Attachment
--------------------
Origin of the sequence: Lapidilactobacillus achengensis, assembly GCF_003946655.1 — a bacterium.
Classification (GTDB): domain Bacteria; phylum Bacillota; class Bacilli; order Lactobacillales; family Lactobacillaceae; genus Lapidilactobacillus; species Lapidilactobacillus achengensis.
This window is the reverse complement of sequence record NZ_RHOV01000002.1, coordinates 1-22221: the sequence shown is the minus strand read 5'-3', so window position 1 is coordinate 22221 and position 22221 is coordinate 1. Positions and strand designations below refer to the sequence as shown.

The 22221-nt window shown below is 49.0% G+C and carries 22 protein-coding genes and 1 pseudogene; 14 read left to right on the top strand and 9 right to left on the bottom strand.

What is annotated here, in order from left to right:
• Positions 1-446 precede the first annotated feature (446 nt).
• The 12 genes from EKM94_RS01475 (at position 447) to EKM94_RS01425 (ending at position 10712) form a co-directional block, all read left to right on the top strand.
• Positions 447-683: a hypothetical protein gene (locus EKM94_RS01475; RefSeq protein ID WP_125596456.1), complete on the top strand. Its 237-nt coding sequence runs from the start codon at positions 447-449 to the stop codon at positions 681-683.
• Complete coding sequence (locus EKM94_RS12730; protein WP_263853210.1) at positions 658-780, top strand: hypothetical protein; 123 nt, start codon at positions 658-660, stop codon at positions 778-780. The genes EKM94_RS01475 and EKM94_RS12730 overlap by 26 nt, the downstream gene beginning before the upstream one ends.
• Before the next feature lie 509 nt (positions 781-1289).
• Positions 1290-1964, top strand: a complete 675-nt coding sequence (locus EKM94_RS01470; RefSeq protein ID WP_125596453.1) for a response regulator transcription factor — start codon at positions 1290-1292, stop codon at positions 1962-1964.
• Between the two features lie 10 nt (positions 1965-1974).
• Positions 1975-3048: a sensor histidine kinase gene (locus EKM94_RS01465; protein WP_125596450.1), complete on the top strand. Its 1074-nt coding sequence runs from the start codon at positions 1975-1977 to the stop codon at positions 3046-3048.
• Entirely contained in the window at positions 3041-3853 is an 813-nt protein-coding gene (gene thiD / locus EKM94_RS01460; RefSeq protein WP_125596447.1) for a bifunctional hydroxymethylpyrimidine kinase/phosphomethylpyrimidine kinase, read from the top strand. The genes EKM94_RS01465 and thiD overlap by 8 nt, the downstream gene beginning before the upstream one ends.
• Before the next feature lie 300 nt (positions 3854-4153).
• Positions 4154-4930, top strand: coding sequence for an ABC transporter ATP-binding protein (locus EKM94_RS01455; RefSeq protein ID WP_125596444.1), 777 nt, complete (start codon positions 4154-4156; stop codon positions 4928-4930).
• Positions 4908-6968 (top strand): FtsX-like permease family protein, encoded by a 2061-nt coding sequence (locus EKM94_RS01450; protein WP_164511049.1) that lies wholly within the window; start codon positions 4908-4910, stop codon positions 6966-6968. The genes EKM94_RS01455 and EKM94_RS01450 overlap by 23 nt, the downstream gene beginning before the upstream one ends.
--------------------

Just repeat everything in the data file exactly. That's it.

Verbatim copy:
Origin of the sequence: Lapidilactobacillus achengensis, assembly GCF_003946655.1 — a bacterium.
Classification (GTDB): domain Bacteria; phylum Bacillota; class Bacilli; order Lactobacillales; family Lactobacillaceae; genus Lapidilactobacillus; species Lapidilactobacillus achengensis.
This window is the reverse complement of sequence record NZ_RHOV01000002.1, coordinates 1-22221: the sequence shown is the minus strand read 5'-3', so window position 1 is coordinate 22221 and position 22221 is coordinate 1. Positions and strand designations below refer to the sequence as shown.

The 22221-nt window shown below is 49.0% G+C and carries 22 protein-coding genes and 1 pseudogene; 14 read left to right on the top strand and 9 right to left on the bottom strand.

What is annotated here, in order from left to right:
• Positions 1-446 precede the first annotated feature (446 nt).
• The 12 genes from EKM94_RS01475 (at position 447) to EKM94_RS01425 (ending at position 10712) form a co-directional block, all read left to right on the top strand.
• Positions 447-683: a hypothetical protein gene (locus EKM94_RS01475; RefSeq protein ID WP_125596456.1), complete on the top strand. Its 237-nt coding sequence runs from the start codon at positions 447-449 to the stop codon at positions 681-683.
• Complete coding sequence (locus EKM94_RS12730; protein WP_263853210.1) at positions 658-780, top strand: hypothetical protein; 123 nt, start codon at positions 658-660, stop codon at positions 778-780. The genes EKM94_RS01475 and EKM94_RS12730 overlap by 26 nt, the downstream gene beginning before the upstream one ends.
• Before the next feature lie 509 nt (positions 781-1289).
• Positions 1290-1964, top strand: a complete 675-nt coding sequence (locus EKM94_RS01470; RefSeq protein ID WP_125596453.1) for a response regulator transcription factor — start codon at positions 1290-1292, stop codon at positions 1962-1964.
• Between the two features lie 10 nt (positions 1965-1974).
• Positions 1975-3048: a sensor histidine kinase gene (locus EKM94_RS01465; protein WP_125596450.1), complete on the top strand. Its 1074-nt coding sequence runs from the start codon at positions 1975-1977 to the stop codon at positions 3046-3048.
• Entirely contained in the window at positions 3041-3853 is an 813-nt protein-coding gene (gene thiD / locus EKM94_RS01460; RefSeq protein WP_125596447.1) for a bifunctional hydroxymethylpyrimidine kinase/phosphomethylpyrimidine kinase, read from the top strand. The genes EKM94_RS01465 and thiD overlap by 8 nt, the downstream gene beginning before the upstream one ends.
• Before the next feature lie 300 nt (positions 3854-4153).
• Positions 4154-4930, top strand: coding sequence for an ABC transporter ATP-binding protein (locus EKM94_RS01455; RefSeq protein ID WP_125596444.1), 777 nt, complete (start codon positions 4154-4156; stop codon positions 4928-4930).
• Positions 4908-6968 (top strand): FtsX-like permease family protein, encoded by a 2061-nt coding sequence (locus EKM94_RS01450; protein WP_164511049.1) that lies wholly within the window; start codon positions 4908-4910, stop codon positions 6966-6968. The genes EKM94_RS01455 and EKM94_RS01450 overlap by 23 nt, the downstream gene beginning before the upstream one ends.